Any of these pitches should send up warning flags! And here's the reason why: Instead of contacting your lender or refinancing your loan, scam operators will pocket all of the money that you pay to them. They may file a bankruptcy case in your name to give the elusion that they are taking action to clear up your problems. But this is only a temporary device, since bankruptcy doesn't stop foreclosure, but merely puts it on hold. When the scam artist walks away after the filing, the bankruptcy petition will be dismissed and the foreclosure proceeding will continue. If this happens, you could end up losing your home as well as any money paid to the scam operator.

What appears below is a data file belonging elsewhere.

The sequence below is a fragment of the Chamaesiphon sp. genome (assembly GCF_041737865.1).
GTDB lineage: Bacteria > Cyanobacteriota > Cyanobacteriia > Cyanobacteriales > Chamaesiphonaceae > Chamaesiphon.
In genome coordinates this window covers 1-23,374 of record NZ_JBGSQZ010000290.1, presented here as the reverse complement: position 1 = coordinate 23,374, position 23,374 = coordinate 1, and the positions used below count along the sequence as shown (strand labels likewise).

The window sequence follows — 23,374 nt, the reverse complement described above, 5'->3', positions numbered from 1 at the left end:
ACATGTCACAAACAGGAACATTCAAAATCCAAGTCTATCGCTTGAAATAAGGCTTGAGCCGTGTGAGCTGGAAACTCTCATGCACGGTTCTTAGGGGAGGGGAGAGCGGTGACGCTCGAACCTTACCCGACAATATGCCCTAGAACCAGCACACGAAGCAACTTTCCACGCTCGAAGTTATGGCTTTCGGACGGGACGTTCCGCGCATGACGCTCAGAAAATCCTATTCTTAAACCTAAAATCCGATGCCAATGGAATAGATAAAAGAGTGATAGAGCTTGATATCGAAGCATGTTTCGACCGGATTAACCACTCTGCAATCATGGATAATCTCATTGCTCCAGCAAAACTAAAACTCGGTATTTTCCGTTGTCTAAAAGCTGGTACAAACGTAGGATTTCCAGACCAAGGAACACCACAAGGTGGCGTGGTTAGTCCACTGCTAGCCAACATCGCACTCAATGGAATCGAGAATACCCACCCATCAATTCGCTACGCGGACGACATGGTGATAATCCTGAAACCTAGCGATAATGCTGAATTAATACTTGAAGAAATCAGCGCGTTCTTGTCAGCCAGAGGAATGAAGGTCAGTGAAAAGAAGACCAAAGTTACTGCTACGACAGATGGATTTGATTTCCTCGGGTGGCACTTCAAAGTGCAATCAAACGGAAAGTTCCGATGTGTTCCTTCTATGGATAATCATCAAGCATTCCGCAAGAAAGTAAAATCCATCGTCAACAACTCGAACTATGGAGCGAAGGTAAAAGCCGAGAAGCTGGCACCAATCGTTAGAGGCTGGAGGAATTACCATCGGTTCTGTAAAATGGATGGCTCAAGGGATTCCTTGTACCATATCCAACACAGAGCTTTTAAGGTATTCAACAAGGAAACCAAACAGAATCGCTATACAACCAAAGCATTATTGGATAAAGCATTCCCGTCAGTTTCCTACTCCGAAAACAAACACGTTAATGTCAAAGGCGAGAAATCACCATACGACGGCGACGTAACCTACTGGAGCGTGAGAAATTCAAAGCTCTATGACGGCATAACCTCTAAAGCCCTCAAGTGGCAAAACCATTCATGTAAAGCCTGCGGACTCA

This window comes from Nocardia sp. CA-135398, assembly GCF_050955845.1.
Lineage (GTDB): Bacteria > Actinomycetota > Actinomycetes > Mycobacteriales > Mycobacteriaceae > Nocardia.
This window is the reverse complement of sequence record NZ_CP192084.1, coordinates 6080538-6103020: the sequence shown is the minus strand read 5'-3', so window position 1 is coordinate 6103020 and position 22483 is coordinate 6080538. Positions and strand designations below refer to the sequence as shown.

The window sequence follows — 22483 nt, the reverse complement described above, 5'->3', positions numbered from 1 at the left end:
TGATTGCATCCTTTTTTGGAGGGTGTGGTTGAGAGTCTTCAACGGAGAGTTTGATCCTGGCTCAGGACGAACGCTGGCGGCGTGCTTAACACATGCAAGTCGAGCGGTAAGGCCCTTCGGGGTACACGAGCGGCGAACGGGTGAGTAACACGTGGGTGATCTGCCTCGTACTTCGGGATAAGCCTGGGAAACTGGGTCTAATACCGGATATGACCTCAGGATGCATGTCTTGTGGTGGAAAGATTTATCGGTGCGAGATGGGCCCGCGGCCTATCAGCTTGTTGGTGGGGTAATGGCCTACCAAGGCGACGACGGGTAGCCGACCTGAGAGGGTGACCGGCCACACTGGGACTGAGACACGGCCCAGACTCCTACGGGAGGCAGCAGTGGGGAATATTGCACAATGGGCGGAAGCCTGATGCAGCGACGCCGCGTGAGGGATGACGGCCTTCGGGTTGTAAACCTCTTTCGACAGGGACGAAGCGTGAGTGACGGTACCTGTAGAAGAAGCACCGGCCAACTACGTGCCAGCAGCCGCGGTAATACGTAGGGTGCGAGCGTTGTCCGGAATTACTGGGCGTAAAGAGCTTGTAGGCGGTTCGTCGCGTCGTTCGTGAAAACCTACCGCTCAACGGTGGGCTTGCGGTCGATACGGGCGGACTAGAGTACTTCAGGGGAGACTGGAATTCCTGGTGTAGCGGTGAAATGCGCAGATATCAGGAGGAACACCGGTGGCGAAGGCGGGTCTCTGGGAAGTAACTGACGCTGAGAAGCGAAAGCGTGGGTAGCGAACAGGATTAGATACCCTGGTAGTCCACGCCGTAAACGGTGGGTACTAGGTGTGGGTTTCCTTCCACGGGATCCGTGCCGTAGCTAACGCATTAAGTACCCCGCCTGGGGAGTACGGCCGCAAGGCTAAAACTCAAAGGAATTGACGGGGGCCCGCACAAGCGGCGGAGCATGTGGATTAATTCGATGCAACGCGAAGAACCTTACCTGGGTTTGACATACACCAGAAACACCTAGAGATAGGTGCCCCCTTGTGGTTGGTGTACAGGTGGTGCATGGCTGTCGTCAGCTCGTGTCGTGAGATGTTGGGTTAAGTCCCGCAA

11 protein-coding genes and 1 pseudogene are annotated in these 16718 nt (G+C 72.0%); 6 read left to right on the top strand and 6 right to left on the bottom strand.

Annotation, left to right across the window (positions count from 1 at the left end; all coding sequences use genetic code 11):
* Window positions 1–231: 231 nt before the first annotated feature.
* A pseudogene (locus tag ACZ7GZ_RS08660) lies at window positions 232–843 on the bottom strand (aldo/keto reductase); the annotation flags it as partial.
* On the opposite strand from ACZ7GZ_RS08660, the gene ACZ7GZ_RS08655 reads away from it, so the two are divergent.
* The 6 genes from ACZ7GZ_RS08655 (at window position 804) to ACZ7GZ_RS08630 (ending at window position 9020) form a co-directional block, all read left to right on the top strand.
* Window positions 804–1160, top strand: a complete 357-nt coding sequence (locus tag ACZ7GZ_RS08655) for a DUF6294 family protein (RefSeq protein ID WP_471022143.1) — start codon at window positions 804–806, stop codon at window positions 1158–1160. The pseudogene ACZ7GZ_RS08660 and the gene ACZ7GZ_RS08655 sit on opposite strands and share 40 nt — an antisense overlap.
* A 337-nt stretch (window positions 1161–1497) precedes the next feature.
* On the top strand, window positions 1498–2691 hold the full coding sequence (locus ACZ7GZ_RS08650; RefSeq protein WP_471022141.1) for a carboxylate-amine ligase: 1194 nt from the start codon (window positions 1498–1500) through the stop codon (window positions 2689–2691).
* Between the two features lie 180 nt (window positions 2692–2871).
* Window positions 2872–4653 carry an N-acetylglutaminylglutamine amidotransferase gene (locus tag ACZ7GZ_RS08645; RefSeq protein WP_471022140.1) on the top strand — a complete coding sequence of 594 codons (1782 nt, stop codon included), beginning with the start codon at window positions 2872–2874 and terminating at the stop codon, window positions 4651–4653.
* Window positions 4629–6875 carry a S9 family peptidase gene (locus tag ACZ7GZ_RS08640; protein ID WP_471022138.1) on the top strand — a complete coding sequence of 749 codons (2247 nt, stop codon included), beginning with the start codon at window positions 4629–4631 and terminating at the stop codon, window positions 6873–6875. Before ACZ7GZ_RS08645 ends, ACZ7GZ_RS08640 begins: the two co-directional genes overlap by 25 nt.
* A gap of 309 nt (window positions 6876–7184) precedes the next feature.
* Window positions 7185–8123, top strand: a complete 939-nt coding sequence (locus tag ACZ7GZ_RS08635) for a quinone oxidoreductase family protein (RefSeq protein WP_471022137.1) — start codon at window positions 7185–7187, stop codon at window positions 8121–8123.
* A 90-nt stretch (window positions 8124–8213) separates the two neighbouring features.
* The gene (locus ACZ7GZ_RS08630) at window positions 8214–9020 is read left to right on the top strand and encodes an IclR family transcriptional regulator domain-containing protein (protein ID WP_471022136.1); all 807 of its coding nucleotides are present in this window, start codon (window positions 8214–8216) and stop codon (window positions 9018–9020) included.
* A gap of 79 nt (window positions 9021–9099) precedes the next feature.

Many companies, some reputable and some not, will offer to negotiate or consolidate your debt to help you out of a mortgage jam. The catch is that you will be asked to pre-pay for these services. The truth is that in many cases, the services don't offer anything that you can't do on your own. And there are many non-profit debt counseling agencies that will provide the same services free of charge.

If you can't pay your mortgage, the best advice is to contact the mortgage lender or a lawyer for help.


Favorite U.S. president - Third favorite Finnish figure skater